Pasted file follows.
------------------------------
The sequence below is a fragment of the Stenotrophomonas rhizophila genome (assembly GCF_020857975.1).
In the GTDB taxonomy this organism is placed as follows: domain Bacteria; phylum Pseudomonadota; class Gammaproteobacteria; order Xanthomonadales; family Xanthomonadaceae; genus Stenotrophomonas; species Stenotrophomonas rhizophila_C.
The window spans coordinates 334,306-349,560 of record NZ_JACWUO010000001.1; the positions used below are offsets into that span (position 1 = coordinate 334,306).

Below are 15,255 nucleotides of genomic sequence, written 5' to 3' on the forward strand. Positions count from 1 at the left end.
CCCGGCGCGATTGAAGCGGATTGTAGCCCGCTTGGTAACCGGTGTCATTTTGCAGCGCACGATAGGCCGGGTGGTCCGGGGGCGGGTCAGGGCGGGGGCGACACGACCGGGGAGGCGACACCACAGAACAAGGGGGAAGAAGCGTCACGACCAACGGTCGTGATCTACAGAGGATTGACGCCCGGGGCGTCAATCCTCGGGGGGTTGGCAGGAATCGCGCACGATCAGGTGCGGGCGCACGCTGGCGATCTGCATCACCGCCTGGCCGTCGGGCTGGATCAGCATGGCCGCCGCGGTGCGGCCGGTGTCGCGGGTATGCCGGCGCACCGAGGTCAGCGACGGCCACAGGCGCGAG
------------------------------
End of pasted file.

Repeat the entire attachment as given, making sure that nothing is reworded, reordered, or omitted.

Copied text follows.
The sequence below is a fragment of the Stenotrophomonas rhizophila genome (assembly GCF_020857975.1).
In the GTDB taxonomy this organism is placed as follows: domain Bacteria; phylum Pseudomonadota; class Gammaproteobacteria; order Xanthomonadales; family Xanthomonadaceae; genus Stenotrophomonas; species Stenotrophomonas rhizophila_C.
The window spans coordinates 334,306-349,560 of record NZ_JACWUO010000001.1; the positions used below are offsets into that span (position 1 = coordinate 334,306).

Below are 15,255 nucleotides of genomic sequence, written 5' to 3' on the forward strand. Positions count from 1 at the left end.
CCCGGCGCGATTGAAGCGGATTGTAGCCCGCTTGGTAACCGGTGTCATTTTGCAGCGCACGATAGGCCGGGTGGTCCGGGGGCGGGTCAGGGCGGGGGCGACACGACCGGGGAGGCGACACCACAGAACAAGGGGGAAGAAGCGTCACGACCAACGGTCGTGATCTACAGAGGATTGACGCCCGGGGCGTCAATCCTCGGGGGGTTGGCAGGAATCGCGCACGATCAGGTGCGGGCGCACGCTGGCGATCTGCATCACCGCCTGGCCGTCGGGCTGGATCAGCATGGCCGCCGCGGTGCGGCCGGTGTCGCGGGTATGCCGGCGCACCGAGGTCAGCGACGGCCACAGGCGCGAG